Tuesday, July 28, 2009

Focus on a Thrasher: Ilya Kovalchuk

O Kaptain! My Kaptain! One big weight hanging around our neck this upcoming season is "will Kovy re-sign?" Of course I hope so. We came to Atlanta about the same time, summer of 2001. He is our super star and I can't imagine the Thrashers without him. I hope our organ-eye-zation has done enough to make us a good team capable of winning so we can keep Kovy. Kovy deserves to win. I hope it's with our team, but if he doesn't see it that way, I'll still be a fan.

So let's learn about Ilya.

Ilya Valeryevich Kolvachuk was born on April 15, 1983 in Tver, Russia (about 2 hours from Moscow)to parents Valeri and Luba. Valeri was a basketball star who played for the Soviet national team. Luba has a career that is very beneficial to hockey players...she is a dentist.

I love this picture of Waddell FINALLY naming Kovy as Kaptain.

Having a dad as an athlete, Ilya grew up learning the importance of athletics. Growing up, Kovy showed talent in several sports including basketball like his father as well as soccer and street hockey. His dad didn't push him, he let Ilya explore what interested him. After seeing Ilya dominate his friends at street hockey, Valeri thought he might have a future in the sport and got him some ice skates.

Though Ilya was becoming one of the best young players in Russia as he grew older, the NHL wasn't on his mind until he saw the 1994 Stanley Cup finals on Russian TV. After seeing fellow Russian Pavel Bure play for Vancouver, Ilya wanted to follow in his footsteps.

Four years later Ilya came to North America for the first time to compete in a junior tournament in Ontario. NHL scouts that had heard Ilya's name mentioned before were finally able to see the 15 year old in person. They were impressed with his size, speed and slapshot but were also impressed with his nasty edge.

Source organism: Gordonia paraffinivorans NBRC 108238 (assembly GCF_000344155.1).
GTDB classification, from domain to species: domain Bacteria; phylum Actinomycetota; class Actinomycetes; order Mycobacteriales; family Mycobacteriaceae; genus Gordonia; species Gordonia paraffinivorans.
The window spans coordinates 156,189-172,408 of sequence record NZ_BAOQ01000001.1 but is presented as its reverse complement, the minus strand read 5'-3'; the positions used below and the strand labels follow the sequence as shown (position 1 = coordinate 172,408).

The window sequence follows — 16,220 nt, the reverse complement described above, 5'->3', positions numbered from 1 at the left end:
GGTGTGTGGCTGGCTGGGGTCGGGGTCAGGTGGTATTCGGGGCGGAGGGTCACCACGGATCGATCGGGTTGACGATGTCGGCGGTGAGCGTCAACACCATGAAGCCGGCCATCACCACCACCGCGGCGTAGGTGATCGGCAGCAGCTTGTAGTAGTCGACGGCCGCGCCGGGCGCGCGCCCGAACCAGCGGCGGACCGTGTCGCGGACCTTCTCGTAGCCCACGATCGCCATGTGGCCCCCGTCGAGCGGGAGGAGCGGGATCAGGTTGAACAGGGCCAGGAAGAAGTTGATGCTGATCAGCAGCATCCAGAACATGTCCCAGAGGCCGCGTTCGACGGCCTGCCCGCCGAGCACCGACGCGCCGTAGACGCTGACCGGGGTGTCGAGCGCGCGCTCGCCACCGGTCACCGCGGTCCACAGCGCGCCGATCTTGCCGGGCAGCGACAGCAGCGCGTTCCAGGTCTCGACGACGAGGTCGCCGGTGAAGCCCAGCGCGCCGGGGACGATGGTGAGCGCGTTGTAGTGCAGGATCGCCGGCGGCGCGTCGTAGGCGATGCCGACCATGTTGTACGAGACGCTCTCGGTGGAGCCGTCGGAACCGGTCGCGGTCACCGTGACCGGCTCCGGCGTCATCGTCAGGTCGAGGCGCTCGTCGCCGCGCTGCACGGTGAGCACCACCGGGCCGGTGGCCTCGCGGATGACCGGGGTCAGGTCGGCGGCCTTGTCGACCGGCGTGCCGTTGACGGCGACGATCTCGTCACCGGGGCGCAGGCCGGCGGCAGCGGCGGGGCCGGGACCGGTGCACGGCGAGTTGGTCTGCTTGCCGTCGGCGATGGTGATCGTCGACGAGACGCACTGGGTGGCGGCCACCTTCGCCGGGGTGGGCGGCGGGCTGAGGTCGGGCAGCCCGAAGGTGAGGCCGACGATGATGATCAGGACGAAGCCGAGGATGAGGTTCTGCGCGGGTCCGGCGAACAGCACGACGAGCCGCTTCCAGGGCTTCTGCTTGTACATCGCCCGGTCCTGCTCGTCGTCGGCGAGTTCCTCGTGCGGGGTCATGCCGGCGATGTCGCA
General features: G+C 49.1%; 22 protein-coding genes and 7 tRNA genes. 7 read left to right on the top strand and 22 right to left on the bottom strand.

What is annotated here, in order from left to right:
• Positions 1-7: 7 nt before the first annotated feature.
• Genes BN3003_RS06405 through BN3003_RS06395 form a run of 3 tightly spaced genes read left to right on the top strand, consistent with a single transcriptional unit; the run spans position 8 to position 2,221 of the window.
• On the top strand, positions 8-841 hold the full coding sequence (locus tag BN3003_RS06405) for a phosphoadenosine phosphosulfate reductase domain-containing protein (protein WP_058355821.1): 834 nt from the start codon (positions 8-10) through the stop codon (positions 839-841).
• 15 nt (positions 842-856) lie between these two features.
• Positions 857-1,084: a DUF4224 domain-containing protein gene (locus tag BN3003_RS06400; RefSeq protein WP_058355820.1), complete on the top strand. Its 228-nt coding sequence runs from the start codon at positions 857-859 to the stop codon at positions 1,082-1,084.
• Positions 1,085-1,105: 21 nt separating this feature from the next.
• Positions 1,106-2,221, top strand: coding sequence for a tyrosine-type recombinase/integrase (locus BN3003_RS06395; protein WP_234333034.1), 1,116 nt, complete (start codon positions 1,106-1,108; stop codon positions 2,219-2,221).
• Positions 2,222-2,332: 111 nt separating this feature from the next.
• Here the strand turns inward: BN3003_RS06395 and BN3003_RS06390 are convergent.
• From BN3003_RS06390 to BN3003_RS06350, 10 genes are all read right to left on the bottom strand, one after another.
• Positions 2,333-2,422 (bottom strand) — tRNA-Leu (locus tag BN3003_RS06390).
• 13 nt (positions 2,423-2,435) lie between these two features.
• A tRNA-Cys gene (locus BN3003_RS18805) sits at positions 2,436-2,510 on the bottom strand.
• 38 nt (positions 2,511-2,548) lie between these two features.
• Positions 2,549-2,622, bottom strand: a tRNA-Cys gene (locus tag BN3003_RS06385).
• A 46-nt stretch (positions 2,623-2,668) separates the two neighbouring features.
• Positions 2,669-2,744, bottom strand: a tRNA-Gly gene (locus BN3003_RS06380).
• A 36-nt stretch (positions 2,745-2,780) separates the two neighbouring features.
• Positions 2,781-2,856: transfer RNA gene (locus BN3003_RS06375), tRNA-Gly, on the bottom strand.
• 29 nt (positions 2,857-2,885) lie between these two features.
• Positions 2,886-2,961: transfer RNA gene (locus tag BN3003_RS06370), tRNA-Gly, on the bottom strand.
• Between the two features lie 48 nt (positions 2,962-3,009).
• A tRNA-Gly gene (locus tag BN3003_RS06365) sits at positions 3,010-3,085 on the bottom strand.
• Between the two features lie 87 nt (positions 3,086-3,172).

Ilya's temper sometimes got the best of him. While competing with Russian's Under-17 squad he started a brawl against Canada's Newmarket 87s when he intentionally crashed into the opposing bench elbows first and then cross-checked the goalie.
Kovy has learned to put a reign on his temper, but he does occasionally get into scraps. One of the most memorable showings of his passion was "the point" at Sidney Crosby back in 2006 when a slashing penalty against Crosby resulted in Kovy's 29th goal of the season. Kovy caught flack from then coach, Bob Hartley, but the fans loved it.
One memorable display of Kovy's "passion" occurred late in the 2008-09 season in a game against the Florida Panthers. Kovy dropped the gloves with Bryan McCabe and when they were finally pulled apart, Kovy motioned to the crowd for applause. The crowd erupted. This is one of the favorite memories of the past season.

In the 2001 NHL Entry Draft, Atlanta had the first pick and chose Ilya Kovalchuk. The choice seems easy, but Jason Spezza was also available. After much deliberation and a meeting with Ilya, Atlanta made their choice. Ilya was the first Russian-born player to be selected first overall in the NHL draft.

Once Ilya had been selected, the Thrashers had to decide whether or not to put Ilya directly into the NHL or let him return to Spartak in Russian to play. Don Waddell didn't want another Stefan situation where a #1 pick struggles in his first season, but didn't see much benefit in sending Ilya back to Russia. They decided to keep Ilya in the US.

Ilya started the 2001-02 season with the Thrashers. During the preseason, Ilya became good friends with another young Thrasher, Dany Heatley. The coach was initially hesitant to start the two out together, but sensing their chemistry, he decided to put them on the starting line.

The pairing worked. Ilya was successful playing in 65 games and scoring 51 points (29 goals and 22 assists).

That season Ilya and Dany Heately were in a race for the Calder Cup. Ilya led with 51 goals for most of the season. Unfortunately, Ilya went down for the rest of the season with a dislocated shoulder. Heately finished with 16 more games than Ilya and won the Calder Cup. Ilya was also named to the NHL All Rookie team. Ilya was also named to the 2002 YoungStars team. With 6 goals and 1 assist, Ilya was named the MVP.

Despite Ilya and Heatley's efforts, the Thrashers finished at the bottom of the NHL. Going into the 2002-03 season the Thrashers knew they had to make some changes. They added some veterans to the team to help the youngsters. Ilya got off to a slow start but finished the season with 67 points (38 goals and 29 assists).